The Tale of Five opinions

invisible1
Aug 24, 2007, 12:00 AM |
24 | Endgames

Here's an interesting read which isn't really actually my article. Reading it on www.chessbase.com, I was simply enthralled, and loved it. So, i'll just edit it a bit and let you all enjoy it too! All good things should be shared, shouldn't they? Here goes.

 

In a chess tournament, the following position was occurred.

 

(Before scrolling down, try and solve this yourself first! Who should win? Post your solution as a comment before you view the answer below which you have to highlight to see! This way, you can see how you fare against others!) 

 

An amateur, strolling around observing games, caught this interesting position from the corner of his eye. Glancing at it briefly, he gave a curt smile and turned around, whispering to his friend: "Why doesn't White just resign? The Black a2 pawn is going to promote, and there's just no way White can stop it!"

 

His friend, a stronger player, scrutinised the position, and disagreed: " Come on, wake up! White plays 1. Rh7! a1Q 2. Rxb7+ Ka3 3. Ra7+ Kb2 4. Rxa1 Kxa1. Its such an obvious win for White!"

 

Meanwhile, at the board, the White player, an expert player, was deep in thought. After a long think, he shook his head sadly, stopped the clocks, stretched out his hand to his opponent, and RESIGNED! He then went on to explain, "Its quite hopeless, really. After 1. Rh7! you play 1. ... Ka5 2. Rxb7 Ka6 3. Rb8 Ka7 and I cant stop you from getting the queen."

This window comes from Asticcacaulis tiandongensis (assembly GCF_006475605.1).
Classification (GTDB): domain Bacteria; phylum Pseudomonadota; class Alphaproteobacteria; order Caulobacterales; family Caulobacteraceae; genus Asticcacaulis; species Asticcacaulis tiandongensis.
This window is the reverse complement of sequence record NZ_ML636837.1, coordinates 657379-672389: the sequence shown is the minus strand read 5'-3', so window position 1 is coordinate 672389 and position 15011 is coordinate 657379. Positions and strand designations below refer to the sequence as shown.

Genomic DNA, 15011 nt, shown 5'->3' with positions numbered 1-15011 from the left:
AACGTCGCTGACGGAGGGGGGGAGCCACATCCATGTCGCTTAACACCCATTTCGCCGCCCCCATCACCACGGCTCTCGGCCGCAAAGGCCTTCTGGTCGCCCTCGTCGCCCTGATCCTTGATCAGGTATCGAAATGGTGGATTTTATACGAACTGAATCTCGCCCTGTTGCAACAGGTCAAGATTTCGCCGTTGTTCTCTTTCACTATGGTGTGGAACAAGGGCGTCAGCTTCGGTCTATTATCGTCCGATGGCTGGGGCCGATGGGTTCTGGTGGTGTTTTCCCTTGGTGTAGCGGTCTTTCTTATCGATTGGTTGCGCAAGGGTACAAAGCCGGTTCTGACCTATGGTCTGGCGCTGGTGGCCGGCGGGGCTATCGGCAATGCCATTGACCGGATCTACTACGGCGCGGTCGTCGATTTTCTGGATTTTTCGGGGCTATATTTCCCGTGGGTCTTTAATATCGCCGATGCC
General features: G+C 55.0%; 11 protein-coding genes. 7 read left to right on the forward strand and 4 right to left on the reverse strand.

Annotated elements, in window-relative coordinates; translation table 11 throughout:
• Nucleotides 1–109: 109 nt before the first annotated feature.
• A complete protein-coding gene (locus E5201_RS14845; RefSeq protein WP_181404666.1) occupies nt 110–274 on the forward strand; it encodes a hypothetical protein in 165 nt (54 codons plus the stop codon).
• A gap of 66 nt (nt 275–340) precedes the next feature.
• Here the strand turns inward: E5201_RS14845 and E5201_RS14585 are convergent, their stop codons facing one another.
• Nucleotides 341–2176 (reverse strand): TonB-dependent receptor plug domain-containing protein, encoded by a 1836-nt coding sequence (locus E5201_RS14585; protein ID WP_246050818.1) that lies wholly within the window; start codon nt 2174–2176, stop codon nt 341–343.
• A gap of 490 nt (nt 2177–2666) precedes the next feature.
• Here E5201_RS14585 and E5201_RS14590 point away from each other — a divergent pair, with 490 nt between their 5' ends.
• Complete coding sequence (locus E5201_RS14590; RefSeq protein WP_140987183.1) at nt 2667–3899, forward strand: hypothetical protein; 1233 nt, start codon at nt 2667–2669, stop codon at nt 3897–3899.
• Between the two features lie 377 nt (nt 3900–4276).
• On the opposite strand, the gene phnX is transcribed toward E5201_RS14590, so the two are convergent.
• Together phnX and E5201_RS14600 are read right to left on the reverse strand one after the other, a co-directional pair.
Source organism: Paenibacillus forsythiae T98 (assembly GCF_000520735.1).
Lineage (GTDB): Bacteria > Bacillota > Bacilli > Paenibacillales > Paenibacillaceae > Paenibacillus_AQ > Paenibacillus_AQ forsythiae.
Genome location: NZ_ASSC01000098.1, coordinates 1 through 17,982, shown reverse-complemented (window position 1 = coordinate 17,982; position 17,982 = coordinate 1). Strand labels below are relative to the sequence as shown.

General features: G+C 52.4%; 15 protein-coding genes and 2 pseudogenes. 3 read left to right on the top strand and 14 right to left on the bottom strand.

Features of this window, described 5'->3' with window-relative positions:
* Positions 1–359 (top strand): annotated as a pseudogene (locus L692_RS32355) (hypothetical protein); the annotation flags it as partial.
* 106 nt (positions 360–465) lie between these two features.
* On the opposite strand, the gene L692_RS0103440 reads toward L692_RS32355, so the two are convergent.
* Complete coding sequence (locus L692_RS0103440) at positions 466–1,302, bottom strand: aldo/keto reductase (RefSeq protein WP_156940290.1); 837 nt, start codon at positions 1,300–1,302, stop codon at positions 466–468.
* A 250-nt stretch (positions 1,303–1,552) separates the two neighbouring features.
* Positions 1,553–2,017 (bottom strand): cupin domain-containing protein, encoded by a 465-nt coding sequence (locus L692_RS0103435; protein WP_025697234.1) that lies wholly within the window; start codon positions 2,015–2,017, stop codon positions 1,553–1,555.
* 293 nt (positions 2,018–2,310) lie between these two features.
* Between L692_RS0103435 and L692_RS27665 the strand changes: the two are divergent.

His opponent, an even stronger player, accepted his resignation here and then, and to the horror of the White player said "Actually I was about to resign myself. I saw that 1. Rh7! Ka5 you simply play 2. Rh8! The a-pawn is lost and the game is over! So actually you were winning."

 

The question is: what did Fritz say when someone showed him the above position? What was the fifth opinion? (Think again here before looking at the solution!)

 

Well, Fritz said: 1. Rh7! a1Q! 2. Rxb7+ Ka3 3. Ra7+ Kb4! 4. Rxa1 STALEMATE! DRAW! Amazing, isn't it?

 

Hope you had some fun reading this article! Maybe a lesson to learn is "not to come to conclusions too easily" and resign prematurely! (Its not rare even at top level chess! I mean, Topalov resigned against Carlsen when he could have won- recent example!) Another would probably be to try and find saving graces, especially when you think you're losing! Look for stalemates and try to keep them in mind whenever you're material down and you'll often find some truly amazing resources!

 

 

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